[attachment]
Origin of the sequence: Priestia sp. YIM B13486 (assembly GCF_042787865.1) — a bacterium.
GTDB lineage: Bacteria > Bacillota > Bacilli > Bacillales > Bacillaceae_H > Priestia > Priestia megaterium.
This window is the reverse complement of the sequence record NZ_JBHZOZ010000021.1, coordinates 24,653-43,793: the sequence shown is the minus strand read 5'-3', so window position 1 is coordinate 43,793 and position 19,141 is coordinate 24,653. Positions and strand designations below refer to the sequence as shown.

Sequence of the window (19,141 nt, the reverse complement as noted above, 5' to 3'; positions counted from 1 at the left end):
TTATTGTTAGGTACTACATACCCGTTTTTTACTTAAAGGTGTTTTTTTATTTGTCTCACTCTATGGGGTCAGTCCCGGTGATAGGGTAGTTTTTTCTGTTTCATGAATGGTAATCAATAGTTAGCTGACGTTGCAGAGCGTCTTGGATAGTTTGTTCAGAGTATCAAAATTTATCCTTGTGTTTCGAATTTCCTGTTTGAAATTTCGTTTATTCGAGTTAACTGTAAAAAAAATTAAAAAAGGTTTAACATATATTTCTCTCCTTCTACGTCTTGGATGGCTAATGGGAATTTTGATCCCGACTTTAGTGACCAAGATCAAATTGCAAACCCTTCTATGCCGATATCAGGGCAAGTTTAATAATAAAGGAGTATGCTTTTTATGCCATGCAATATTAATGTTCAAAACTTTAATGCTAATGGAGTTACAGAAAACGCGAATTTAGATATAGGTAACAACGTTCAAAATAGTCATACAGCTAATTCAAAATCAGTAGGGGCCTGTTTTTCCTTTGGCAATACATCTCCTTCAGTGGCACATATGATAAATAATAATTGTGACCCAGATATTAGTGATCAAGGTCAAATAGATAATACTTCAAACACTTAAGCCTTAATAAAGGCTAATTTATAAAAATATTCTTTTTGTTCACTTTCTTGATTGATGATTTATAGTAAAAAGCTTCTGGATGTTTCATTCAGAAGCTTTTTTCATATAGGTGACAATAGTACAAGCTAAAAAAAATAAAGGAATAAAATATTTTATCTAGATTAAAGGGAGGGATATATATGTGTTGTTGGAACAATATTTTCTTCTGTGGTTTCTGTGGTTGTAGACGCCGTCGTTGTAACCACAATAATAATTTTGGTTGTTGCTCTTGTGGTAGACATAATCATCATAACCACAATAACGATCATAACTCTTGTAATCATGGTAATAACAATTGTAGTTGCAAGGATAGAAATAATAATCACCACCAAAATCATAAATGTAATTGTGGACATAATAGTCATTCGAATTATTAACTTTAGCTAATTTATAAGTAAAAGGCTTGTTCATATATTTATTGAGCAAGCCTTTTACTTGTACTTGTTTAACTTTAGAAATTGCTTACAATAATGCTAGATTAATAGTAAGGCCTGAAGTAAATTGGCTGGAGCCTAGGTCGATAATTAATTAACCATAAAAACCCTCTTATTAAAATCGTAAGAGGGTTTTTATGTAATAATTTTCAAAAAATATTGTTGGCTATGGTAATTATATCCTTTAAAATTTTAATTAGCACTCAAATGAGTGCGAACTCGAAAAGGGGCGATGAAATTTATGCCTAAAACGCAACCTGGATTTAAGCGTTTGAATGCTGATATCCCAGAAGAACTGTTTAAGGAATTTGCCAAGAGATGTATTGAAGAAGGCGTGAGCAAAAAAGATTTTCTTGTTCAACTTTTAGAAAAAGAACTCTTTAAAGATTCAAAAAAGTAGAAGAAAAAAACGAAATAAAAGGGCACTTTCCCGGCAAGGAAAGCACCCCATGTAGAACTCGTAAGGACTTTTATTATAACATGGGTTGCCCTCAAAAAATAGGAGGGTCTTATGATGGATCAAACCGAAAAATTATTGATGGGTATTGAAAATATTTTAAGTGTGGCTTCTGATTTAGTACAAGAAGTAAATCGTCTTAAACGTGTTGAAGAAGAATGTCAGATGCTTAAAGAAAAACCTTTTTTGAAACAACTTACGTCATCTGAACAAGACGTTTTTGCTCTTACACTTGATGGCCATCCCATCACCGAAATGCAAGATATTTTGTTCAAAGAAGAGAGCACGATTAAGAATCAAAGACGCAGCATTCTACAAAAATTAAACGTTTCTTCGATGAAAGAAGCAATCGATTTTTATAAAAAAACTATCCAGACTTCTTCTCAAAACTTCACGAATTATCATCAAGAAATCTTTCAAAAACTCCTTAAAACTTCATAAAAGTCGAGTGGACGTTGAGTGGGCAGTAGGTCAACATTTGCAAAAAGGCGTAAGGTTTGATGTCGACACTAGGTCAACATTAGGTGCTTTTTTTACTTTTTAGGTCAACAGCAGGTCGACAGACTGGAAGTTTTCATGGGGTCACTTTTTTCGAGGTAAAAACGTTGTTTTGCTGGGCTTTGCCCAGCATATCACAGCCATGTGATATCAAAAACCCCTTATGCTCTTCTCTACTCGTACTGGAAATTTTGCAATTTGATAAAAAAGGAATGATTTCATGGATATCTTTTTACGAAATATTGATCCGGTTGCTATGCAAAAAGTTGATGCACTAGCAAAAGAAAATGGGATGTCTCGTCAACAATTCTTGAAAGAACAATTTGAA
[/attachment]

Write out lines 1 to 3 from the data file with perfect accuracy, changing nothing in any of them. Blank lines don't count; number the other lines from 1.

Origin of the sequence: Priestia sp. YIM B13486 (assembly GCF_042787865.1) — a bacterium.
GTDB lineage: Bacteria > Bacillota > Bacilli > Bacillales > Bacillaceae_H > Priestia > Priestia megaterium.
This window is the reverse complement of the sequence record NZ_JBHZOZ010000021.1, coordinates 24,653-43,793: the sequence shown is the minus strand read 5'-3', so window position 1 is coordinate 43,793 and position 19,141 is coordinate 24,653. Positions and strand designations below refer to the sequence as shown.